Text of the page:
Phosgene (27 ml, 37.5 g, 379 mmols) was condensed into an ice trap, and was then transferred to a 2 l, 3-neck flask containing toluene (500 ml) at -10° C. The flask was equipped with a gas inlet, mechanical stirrer, addition funnel and gas outlet leading to a caustic trap. Poly(propylene glycol) monobutyl ether, i.e., butylpoly(oxypropylene) alcohol, mw 1800 (500 g, 276 mmols) was then added over about 1 hour. After addition was complete, the mixture was stirred an additional half-hour at room temperature and then sat overnight under a nitrogen blanket. A small sample of the product was stripped of toluene under reduced pressure and showed a strong infrared absorption at 1785 cm-1, indicating formation of the chloroformate.
One half of the above product (138 mmols) was added with stirring to diethylenetriamine (138 g, 1340 mmols) in toluene (150 ml). The reaction was exothermic, the temperature rising to 42° C. White amine hydrochloride salts precipitated immediately. The mixture was stirred 2 hours, stripped of toluene, diluted with 3 volumes of n-butanol, and washed four times with hot water (80° C., 200 ml). The organic phase was stripped of n-butanol under reduced pressure to yield 240 g of the carbamate as a colorless oil. % Nitrogen=1.42% or 64% of theory based on 1900 mw. The product exhibited a strong infrared absorption at 1725 cm-1, and the 1785 cm-1 band was gone.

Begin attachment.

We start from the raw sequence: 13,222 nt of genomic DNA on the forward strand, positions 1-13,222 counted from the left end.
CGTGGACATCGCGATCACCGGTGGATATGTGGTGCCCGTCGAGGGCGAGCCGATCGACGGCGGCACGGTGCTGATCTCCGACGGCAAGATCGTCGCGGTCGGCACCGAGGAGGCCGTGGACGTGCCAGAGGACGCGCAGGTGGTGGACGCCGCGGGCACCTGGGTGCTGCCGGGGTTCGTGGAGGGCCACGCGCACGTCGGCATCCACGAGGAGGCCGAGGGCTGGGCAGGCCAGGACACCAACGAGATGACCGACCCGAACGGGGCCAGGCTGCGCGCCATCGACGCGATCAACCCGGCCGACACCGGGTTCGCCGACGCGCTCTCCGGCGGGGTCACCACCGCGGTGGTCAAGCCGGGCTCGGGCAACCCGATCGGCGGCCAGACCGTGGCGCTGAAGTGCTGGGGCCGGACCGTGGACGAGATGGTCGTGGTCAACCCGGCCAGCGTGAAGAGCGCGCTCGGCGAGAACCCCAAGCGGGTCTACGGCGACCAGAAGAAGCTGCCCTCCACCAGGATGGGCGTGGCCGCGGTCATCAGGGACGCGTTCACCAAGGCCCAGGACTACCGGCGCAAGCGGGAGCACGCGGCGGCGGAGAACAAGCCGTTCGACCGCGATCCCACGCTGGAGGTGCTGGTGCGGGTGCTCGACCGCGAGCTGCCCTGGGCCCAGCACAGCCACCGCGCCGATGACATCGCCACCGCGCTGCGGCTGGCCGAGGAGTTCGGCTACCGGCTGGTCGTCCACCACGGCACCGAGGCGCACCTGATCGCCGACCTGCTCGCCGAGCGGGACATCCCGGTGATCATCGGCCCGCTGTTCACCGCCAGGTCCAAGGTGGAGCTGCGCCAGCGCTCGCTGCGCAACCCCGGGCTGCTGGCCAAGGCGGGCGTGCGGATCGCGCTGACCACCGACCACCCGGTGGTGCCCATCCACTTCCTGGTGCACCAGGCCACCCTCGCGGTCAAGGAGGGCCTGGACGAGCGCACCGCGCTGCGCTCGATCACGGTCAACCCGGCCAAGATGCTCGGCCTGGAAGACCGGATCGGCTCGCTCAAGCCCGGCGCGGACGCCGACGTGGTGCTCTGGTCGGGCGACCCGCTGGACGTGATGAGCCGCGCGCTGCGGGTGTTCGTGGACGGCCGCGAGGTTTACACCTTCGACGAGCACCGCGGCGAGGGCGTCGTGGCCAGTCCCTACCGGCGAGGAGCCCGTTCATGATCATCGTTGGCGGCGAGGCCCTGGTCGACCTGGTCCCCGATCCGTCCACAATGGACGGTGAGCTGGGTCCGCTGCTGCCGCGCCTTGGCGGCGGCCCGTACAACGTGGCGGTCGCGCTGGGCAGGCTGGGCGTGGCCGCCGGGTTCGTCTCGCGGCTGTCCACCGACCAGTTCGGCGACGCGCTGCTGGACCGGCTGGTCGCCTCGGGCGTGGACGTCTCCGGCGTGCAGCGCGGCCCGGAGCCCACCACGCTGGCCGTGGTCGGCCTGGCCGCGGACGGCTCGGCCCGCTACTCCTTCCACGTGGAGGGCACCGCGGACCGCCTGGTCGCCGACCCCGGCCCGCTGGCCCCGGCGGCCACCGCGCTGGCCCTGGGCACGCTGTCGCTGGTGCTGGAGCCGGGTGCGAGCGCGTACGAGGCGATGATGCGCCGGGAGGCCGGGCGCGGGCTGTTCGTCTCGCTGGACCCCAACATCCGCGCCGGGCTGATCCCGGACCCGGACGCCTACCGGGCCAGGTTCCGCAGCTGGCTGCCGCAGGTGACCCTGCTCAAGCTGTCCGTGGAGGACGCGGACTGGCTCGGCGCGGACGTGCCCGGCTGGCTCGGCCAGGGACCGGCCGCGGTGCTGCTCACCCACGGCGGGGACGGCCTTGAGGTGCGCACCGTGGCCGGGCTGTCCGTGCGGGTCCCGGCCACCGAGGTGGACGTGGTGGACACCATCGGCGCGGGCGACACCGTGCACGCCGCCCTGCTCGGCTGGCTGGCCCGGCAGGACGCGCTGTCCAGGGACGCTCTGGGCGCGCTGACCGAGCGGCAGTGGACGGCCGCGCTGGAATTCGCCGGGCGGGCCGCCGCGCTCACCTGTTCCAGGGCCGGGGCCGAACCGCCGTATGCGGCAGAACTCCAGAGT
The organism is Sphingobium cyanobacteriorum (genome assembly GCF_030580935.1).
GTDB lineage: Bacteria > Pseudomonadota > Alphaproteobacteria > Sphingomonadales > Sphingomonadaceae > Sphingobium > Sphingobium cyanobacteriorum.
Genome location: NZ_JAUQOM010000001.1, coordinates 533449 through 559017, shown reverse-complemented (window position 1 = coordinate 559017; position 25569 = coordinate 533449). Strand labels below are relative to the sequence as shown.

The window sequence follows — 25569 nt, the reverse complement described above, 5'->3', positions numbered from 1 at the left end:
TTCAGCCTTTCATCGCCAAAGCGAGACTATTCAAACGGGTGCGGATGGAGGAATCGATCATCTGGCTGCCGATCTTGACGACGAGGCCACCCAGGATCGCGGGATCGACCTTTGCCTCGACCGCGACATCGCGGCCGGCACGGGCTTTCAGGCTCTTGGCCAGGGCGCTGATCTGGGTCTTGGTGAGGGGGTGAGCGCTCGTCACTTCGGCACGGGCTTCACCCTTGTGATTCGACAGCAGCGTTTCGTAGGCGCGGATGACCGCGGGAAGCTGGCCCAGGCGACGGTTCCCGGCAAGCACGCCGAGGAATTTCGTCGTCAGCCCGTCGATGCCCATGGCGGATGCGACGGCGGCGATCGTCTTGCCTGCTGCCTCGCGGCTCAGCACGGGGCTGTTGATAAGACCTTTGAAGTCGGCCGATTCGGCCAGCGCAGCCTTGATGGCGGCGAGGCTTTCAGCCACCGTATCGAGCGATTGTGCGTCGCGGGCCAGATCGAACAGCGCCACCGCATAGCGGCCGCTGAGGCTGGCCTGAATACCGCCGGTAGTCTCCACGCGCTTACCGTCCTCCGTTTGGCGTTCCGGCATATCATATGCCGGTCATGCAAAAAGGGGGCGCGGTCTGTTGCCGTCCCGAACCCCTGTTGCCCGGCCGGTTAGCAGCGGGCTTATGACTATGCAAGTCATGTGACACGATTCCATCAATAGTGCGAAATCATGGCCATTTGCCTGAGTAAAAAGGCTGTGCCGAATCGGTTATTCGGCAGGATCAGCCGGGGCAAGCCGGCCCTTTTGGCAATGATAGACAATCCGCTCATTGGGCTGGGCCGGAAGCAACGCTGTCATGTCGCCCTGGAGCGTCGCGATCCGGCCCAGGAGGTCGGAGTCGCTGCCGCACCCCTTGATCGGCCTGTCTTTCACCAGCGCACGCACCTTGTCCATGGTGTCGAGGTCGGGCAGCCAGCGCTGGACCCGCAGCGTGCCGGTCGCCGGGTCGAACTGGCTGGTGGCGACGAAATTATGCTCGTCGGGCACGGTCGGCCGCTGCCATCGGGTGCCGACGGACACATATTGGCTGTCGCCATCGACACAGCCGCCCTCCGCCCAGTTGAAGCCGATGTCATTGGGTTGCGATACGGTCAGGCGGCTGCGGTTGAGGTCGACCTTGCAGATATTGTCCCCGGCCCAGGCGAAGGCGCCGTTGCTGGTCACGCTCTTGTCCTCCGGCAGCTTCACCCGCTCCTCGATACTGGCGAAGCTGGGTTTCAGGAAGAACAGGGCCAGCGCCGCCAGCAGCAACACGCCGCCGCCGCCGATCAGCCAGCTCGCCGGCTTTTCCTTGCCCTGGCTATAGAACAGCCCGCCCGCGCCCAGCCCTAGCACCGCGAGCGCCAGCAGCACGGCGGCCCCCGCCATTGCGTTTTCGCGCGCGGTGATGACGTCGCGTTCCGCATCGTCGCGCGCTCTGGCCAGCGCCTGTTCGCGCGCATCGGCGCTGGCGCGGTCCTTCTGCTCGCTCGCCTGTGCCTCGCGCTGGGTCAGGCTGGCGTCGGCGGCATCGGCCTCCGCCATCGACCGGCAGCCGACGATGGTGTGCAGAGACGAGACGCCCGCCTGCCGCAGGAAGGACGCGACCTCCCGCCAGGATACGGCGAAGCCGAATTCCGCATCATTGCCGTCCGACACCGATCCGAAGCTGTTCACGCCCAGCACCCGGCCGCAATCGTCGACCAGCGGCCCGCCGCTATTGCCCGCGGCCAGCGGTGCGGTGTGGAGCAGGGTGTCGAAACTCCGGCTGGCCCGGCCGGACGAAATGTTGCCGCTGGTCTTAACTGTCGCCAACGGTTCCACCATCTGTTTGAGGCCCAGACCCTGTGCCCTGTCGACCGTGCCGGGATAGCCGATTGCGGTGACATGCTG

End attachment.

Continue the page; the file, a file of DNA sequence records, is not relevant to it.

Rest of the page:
The experiment was carried out in dry glassware under an inert atmosphere. Potassium (1.17 g, 0.03 mol) was added to 26.34 g (0.1 mol) of a phenol alkylated with propylene tetramer. The mixture was stirred and heated to 50° C. for 24 hours until the potassium dissolved. The pot temperature was raised to 80° C. and 1,2-epoxybutane (215 ml, 2.5 mols) was added at a rate slow enough to prevent flooding of the condenser. The reaction was stirred and heated at reflux until the pot temperature reached 125° C. The product was extracted into 2 volumes of diethyl ether and washed with two volumes of 0.5 N HCl. Diethyl ether (250 ml) was added to the ethereal layer, and it was washed four times with 250-ml aliquots of water. The solvent was removed and the product was azeotroped with toluene to remove traces of water. A yield of 145 g of a viscous liquid of molecular weight approximately 1500 was obtained.
Phosgene (14 ml, 0.198 mol) was condensed and transferred to a flask containing 150 ml of toluene. This mixture was cooled and stirred in an ice bath while the alkylphenyl-terminated polyether glycol of Example 6 (140 g, 0.09 mol) was added dropwise. After the addition was complete, the ice bath was removed and the mixture was stirred for about 1 hour. An aliquot was taken, and the infra-red spectrum of its non-volatile residue showed a strong chloroformate absorption at 1785 cm-1.